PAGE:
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PostPosted: Nov 26, 2013 7:49 am 
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It is simple to design a graphite moderated MSR with control rods...It could be placed similar to the PBMR in the graphite neutron reflectors on the sides. For a fast reactor it is more challenging.

The question is...Does a Fast MSR need control rods???

The first person I asked if a MSFR, MCFR needs control rods was my father who was responsible for the reactor safety in the German State of Baden Wuerttemberg* for many years until retirement. Later I asked a guy who is doing this job in Switzerland. Both told me that a MSR reactor needs to have control rods to get licenced. I assume the answers would not be much different in the US.

Question:

Are there any designs of control rods and control system published for Fast MSR?
What materials are preferred for neutron absorption for fast reactors?

Holger


*Germany consists of 16 States (Bundesländer). The states are doing the regulatory supervision, control and licencing of nuclear facilities in their states based on Federal Law and regulations. BaWue had 5 commercial power plants and a research center with 2 test reactors.


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PostPosted: Nov 26, 2013 8:32 am 
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Fast fluid fuelled reactors don't need control rods. They can get very negative power coefficients.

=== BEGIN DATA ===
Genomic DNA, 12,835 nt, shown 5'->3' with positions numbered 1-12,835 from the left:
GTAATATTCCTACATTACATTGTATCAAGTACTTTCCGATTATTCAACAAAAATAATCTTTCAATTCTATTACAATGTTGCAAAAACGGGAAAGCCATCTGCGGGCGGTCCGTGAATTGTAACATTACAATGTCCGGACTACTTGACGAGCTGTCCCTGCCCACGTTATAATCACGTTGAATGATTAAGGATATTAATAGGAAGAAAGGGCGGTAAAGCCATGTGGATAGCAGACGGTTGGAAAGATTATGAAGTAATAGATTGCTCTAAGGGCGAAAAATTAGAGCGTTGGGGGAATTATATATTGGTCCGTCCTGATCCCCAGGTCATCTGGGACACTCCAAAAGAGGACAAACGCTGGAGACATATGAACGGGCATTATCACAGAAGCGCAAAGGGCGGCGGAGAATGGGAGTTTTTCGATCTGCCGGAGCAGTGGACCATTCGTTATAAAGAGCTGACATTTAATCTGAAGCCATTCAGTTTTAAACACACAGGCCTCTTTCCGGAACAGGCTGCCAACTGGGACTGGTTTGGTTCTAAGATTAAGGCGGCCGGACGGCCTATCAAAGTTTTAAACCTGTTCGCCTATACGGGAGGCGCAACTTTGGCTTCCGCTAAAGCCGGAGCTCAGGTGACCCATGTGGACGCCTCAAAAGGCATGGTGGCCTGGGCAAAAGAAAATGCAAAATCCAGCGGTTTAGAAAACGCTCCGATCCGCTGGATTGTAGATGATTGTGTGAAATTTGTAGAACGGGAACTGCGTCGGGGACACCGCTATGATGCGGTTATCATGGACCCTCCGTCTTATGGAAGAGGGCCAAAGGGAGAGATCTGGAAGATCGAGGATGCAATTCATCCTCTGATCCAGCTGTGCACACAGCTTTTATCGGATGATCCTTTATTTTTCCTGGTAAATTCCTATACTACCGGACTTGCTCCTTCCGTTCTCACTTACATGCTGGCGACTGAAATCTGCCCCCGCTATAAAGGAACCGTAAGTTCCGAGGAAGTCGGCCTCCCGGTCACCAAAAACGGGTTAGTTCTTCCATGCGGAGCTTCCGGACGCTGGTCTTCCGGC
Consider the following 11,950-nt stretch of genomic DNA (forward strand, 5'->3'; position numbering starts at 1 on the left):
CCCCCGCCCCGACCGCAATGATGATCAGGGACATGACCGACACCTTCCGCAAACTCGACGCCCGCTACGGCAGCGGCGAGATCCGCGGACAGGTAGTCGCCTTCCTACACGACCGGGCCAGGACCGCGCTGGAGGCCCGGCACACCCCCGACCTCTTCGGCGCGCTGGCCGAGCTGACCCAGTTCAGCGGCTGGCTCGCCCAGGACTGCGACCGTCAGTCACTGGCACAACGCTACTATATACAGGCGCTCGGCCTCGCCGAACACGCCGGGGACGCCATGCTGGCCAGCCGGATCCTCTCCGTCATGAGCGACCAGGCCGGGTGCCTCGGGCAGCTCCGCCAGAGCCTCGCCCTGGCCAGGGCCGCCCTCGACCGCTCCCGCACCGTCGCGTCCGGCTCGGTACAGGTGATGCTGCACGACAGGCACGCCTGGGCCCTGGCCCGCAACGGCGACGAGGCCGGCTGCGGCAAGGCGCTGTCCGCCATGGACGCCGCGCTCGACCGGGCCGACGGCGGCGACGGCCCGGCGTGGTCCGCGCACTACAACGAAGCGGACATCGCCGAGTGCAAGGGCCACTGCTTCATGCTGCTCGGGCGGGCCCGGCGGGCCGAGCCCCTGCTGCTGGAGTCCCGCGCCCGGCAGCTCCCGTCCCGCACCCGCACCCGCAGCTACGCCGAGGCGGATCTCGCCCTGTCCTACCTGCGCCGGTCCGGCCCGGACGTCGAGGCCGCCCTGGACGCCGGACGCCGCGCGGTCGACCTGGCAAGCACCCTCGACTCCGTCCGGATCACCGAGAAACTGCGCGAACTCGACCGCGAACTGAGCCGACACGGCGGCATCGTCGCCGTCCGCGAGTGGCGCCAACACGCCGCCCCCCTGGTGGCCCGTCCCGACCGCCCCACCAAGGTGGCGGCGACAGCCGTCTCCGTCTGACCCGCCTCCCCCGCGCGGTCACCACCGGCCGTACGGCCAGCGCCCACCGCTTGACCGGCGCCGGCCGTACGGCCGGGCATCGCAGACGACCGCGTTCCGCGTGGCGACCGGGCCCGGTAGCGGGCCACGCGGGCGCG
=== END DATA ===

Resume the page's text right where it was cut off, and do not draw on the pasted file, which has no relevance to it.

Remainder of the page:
They do need either fast fuel draining or shutdown rods for total shutdown.

Fast neutrons are difficult to absorb due to poor cross sections of all materials.

So you need to slow down the neutrons and absorb them, without producing more reactivity in the process (from the thermal neutrons).

B4C with a high B-10 enrichment is probably the best choice for a shutdown rod. Or make sure you have ultra reliable fast salt dump.


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PostPosted: Nov 26, 2013 10:12 am 
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I've wondered about using Xenon as a fast stop mechanism. Seems like we have plenty of it around and if we have a gas insertion system (like the helium sparge) then we have a means to insert it fast.

Alternately, I've wondered if there is a neutron absorber that can be inserted to the liquid that is easy to remove later.


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PostPosted: Nov 26, 2013 11:02 am 
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Lars I had similar ideas...injecting helium or having a helium chamber that is filled from the top by overpressure. A valve that opens as soon as electricity fail....But if you take a pencil and a piece of paper you will find out these options are more complex than to have control- or fast shut down rods.

Holger


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PostPosted: Nov 26, 2013 1:18 pm 
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In most LFTR designs there is some form of offgas extraction and sparge gas insertion.
In ORNL designs the sparge gas insertion was a large volume of helium.